by John W. Mitchell
, Senior Correspondent | May 22, 2017
Early diagnosis of three common cancers — breast, lung, and colorectal — increased by one percent since the Affordable Care Act (ACA) was implemented in late 2013.
This, according to a study conducted by The American Cancer Society (ACS) and released in advance of the American Society of Clinical Oncology (ASCO) annual meeting, scheduled for early June.
"Extensive evidence, including my previous research, has shown the association between no insurance and underinsurance with later cancer stage at diagnosis, which generally leads to a lower cure rate and shorter survival," Xuesong Han, Ph.D., lead author and strategic director, Health Policy & Health Care Delivery Research at the ACS, told HCB News.
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She added that with the substantial increase of people in insurance coverage under the ACA, the research team wanted to examine how the coverage affected cancer stage at diagnosis.
They reviewed 273,000 cases from the National Cancer Database — a registry containing roughly 70 percent of new cancer diagnoses across the U.S. — from late-2013 through 2014. They focused on patients under the age of 65 who became eligible for cancer screenings under the ACA.
The results showed a one percent increase in early diagnosis for breast, lung and colorectal cancer. About a half percent increase in cervical cancer was noted, although this is not statistically significant according to the study. The only exception to the findings was concerning prostate cancer diagnosis, which dropped about one percent.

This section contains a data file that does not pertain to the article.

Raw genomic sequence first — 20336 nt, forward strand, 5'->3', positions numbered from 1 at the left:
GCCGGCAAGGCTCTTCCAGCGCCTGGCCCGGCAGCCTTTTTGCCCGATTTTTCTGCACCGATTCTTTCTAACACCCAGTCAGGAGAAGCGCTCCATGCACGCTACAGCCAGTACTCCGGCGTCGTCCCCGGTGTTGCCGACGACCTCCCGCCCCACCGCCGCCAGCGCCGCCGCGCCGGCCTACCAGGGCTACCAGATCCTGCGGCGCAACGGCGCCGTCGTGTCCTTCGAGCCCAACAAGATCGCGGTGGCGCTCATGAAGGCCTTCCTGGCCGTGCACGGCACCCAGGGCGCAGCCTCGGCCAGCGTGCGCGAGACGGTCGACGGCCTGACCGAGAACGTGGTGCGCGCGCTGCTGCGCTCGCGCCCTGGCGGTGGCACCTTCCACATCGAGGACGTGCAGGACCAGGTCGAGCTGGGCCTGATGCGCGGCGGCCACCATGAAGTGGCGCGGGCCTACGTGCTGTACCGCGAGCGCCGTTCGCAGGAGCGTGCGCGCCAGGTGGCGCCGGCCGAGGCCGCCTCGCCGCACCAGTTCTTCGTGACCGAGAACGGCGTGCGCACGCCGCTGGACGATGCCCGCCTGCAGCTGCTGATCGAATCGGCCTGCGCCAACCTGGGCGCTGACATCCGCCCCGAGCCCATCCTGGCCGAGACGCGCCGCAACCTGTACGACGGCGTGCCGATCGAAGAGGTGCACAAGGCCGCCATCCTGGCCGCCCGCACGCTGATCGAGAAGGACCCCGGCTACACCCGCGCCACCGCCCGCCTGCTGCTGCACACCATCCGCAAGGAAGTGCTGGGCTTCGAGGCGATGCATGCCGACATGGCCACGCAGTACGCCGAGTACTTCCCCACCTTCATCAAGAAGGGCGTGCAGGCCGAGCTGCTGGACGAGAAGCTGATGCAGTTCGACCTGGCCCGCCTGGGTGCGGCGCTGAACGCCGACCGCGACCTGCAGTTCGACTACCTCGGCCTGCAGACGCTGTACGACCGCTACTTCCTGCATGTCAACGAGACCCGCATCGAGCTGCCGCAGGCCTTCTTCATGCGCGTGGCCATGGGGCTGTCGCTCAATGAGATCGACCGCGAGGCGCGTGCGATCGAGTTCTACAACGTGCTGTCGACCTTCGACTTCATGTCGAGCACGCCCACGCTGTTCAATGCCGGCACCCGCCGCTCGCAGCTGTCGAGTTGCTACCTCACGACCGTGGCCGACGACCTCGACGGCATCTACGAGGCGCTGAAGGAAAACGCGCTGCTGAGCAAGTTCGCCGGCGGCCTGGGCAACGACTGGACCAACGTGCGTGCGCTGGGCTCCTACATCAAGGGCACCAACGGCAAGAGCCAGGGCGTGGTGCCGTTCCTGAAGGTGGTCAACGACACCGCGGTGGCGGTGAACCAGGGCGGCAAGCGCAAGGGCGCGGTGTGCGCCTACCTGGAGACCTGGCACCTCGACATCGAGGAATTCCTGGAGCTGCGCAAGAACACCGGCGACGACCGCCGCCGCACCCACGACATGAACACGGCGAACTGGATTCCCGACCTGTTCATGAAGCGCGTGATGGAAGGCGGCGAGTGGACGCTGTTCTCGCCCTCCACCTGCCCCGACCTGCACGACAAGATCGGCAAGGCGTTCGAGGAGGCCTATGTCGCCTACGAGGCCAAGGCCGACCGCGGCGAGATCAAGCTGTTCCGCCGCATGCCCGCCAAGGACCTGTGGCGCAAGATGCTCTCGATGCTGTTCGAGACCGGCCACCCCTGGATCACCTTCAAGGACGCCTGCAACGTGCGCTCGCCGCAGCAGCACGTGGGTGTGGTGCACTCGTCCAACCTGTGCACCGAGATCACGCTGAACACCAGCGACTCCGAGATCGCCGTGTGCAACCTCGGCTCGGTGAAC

Han believes the ACA contributed favorably to the overall increase in early detection.
"Two components increased the insurance coverage: Medicaid expansion and the establishment of the Marketplace," she explained. "Furthermore, the earlier provision implemented in 2010 that eliminated cost-sharing for preventive services including cancer screening, may have also positively affected patients' access to screening services."
Early detection is widely believed to improve survival rates and control health care costs. A study conducted in 2014, for example, by the International Association for the Study of Lung Cancer found that patients who have a two percent higher risk of lung cancer, and were diagnosed at an earlier tumor stage, reduced their chance of death by 20 percent and costs by about a third. A 2016 study in the journal for American Health & Drug Benefits
found a similar pattern for early diagnosis of breast cancer.
"We know from previous research that lack of insurance typically results in diagnosis of cancer at a later, and usually less treatable, stage," said Han. "Although we only analyzed data from a limited time frame, the fact that there appears to be a positive trend in diagnosis at an earlier stage in multiple cancers is an encouraging sign."